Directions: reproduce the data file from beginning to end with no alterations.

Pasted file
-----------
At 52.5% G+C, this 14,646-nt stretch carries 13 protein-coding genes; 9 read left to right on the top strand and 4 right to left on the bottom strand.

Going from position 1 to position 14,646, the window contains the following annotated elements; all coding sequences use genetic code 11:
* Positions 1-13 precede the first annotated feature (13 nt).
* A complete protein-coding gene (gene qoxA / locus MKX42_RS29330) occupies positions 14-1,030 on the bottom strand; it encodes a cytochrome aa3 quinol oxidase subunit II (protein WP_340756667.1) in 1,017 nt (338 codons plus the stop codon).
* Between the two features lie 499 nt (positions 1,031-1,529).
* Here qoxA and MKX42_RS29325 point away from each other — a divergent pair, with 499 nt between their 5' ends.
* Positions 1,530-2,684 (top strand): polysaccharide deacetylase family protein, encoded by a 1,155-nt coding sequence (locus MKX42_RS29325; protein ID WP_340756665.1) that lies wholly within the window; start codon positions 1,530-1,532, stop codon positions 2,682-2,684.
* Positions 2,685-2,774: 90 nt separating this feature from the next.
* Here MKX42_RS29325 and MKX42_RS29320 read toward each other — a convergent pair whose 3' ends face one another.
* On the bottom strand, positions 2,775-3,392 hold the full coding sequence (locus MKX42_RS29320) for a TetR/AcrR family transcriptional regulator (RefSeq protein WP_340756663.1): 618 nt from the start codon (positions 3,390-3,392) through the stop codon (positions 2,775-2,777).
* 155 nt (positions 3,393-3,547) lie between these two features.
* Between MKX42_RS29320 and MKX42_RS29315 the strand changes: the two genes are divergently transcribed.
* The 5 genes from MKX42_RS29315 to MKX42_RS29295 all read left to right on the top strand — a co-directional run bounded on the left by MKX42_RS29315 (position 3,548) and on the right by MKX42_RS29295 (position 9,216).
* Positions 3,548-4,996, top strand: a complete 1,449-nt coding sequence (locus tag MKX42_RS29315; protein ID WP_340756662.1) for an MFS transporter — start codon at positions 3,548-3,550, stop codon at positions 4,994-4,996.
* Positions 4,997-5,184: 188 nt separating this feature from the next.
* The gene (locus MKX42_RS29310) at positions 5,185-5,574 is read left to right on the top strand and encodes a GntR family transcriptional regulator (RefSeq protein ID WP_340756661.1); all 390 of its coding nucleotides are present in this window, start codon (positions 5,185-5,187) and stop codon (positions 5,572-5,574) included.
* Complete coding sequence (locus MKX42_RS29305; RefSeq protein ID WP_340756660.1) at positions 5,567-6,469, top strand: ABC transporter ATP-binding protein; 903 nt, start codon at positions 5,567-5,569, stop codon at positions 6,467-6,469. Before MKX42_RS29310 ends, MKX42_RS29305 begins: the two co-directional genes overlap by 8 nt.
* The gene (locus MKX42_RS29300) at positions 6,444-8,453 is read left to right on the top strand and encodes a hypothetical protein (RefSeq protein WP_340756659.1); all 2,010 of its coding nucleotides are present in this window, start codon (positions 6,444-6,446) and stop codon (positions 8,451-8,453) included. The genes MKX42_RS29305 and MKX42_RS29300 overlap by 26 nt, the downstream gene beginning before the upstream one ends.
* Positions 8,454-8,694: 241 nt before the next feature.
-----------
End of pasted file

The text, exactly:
At 52.5% G+C, this 14,646-nt stretch carries 13 protein-coding genes; 9 read left to right on the top strand and 4 right to left on the bottom strand.

Going from position 1 to position 14,646, the window contains the following annotated elements; all coding sequences use genetic code 11:
* Positions 1-13 precede the first annotated feature (13 nt).
* A complete protein-coding gene (gene qoxA / locus MKX42_RS29330) occupies positions 14-1,030 on the bottom strand; it encodes a cytochrome aa3 quinol oxidase subunit II (protein WP_340756667.1) in 1,017 nt (338 codons plus the stop codon).
* Between the two features lie 499 nt (positions 1,031-1,529).
* Here qoxA and MKX42_RS29325 point away from each other — a divergent pair, with 499 nt between their 5' ends.
* Positions 1,530-2,684 (top strand): polysaccharide deacetylase family protein, encoded by a 1,155-nt coding sequence (locus MKX42_RS29325; protein ID WP_340756665.1) that lies wholly within the window; start codon positions 1,530-1,532, stop codon positions 2,682-2,684.
* Positions 2,685-2,774: 90 nt separating this feature from the next.
* Here MKX42_RS29325 and MKX42_RS29320 read toward each other — a convergent pair whose 3' ends face one another.
* On the bottom strand, positions 2,775-3,392 hold the full coding sequence (locus MKX42_RS29320) for a TetR/AcrR family transcriptional regulator (RefSeq protein WP_340756663.1): 618 nt from the start codon (positions 3,390-3,392) through the stop codon (positions 2,775-2,777).
* 155 nt (positions 3,393-3,547) lie between these two features.
* Between MKX42_RS29320 and MKX42_RS29315 the strand changes: the two genes are divergently transcribed.
* The 5 genes from MKX42_RS29315 to MKX42_RS29295 all read left to right on the top strand — a co-directional run bounded on the left by MKX42_RS29315 (position 3,548) and on the right by MKX42_RS29295 (position 9,216).
* Positions 3,548-4,996, top strand: a complete 1,449-nt coding sequence (locus tag MKX42_RS29315; protein ID WP_340756662.1) for an MFS transporter — start codon at positions 3,548-3,550, stop codon at positions 4,994-4,996.
* Positions 4,997-5,184: 188 nt separating this feature from the next.
* The gene (locus MKX42_RS29310) at positions 5,185-5,574 is read left to right on the top strand and encodes a GntR family transcriptional regulator (RefSeq protein ID WP_340756661.1); all 390 of its coding nucleotides are present in this window, start codon (positions 5,185-5,187) and stop codon (positions 5,572-5,574) included.
* Complete coding sequence (locus MKX42_RS29305; RefSeq protein ID WP_340756660.1) at positions 5,567-6,469, top strand: ABC transporter ATP-binding protein; 903 nt, start codon at positions 5,567-5,569, stop codon at positions 6,467-6,469. Before MKX42_RS29310 ends, MKX42_RS29305 begins: the two co-directional genes overlap by 8 nt.
* The gene (locus MKX42_RS29300) at positions 6,444-8,453 is read left to right on the top strand and encodes a hypothetical protein (RefSeq protein WP_340756659.1); all 2,010 of its coding nucleotides are present in this window, start codon (positions 6,444-6,446) and stop codon (positions 8,451-8,453) included. The genes MKX42_RS29305 and MKX42_RS29300 overlap by 26 nt, the downstream gene beginning before the upstream one ends.
* Positions 8,454-8,694: 241 nt before the next feature.